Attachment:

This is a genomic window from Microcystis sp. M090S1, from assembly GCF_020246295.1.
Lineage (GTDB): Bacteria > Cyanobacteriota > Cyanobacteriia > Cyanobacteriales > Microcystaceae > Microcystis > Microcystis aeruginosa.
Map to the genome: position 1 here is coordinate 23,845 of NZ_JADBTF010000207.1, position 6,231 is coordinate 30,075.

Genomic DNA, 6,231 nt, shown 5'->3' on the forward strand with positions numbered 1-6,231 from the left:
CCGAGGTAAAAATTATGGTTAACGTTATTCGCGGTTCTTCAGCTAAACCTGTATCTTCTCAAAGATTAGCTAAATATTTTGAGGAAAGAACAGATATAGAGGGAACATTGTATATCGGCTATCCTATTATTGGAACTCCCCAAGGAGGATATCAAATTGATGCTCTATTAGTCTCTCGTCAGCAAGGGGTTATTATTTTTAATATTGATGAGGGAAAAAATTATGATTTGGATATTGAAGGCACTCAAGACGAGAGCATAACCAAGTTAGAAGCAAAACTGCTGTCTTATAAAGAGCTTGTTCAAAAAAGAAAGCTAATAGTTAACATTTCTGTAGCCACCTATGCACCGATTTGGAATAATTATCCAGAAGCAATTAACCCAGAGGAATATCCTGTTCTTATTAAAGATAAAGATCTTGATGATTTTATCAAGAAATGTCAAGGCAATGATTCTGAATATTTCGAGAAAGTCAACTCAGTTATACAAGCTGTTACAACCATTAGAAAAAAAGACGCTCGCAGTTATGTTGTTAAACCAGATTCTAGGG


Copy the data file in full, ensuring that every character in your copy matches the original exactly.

This is a genomic window from Microcystis sp. M090S1, from assembly GCF_020246295.1.
Lineage (GTDB): Bacteria > Cyanobacteriota > Cyanobacteriia > Cyanobacteriales > Microcystaceae > Microcystis > Microcystis aeruginosa.
Map to the genome: position 1 here is coordinate 23,845 of NZ_JADBTF010000207.1, position 6,231 is coordinate 30,075.

Genomic DNA, 6,231 nt, shown 5'->3' on the forward strand with positions numbered 1-6,231 from the left:
CCGAGGTAAAAATTATGGTTAACGTTATTCGCGGTTCTTCAGCTAAACCTGTATCTTCTCAAAGATTAGCTAAATATTTTGAGGAAAGAACAGATATAGAGGGAACATTGTATATCGGCTATCCTATTATTGGAACTCCCCAAGGAGGATATCAAATTGATGCTCTATTAGTCTCTCGTCAGCAAGGGGTTATTATTTTTAATATTGATGAGGGAAAAAATTATGATTTGGATATTGAAGGCACTCAAGACGAGAGCATAACCAAGTTAGAAGCAAAACTGCTGTCTTATAAAGAGCTTGTTCAAAAAAGAAAGCTAATAGTTAACATTTCTGTAGCCACCTATGCACCGATTTGGAATAATTATCCAGAAGCAATTAACCCAGAGGAATATCCTGTTCTTATTAAAGATAAAGATCTTGATGATTTTATCAAGAAATGTCAAGGCAATGATTCTGAATATTTCGAGAAAGTCAACTCAGTTATACAAGCTGTTACAACCATTAGAAAAAAAGACGCTCGCAGTTATGTTGTTAAACCAGATTCTAGGG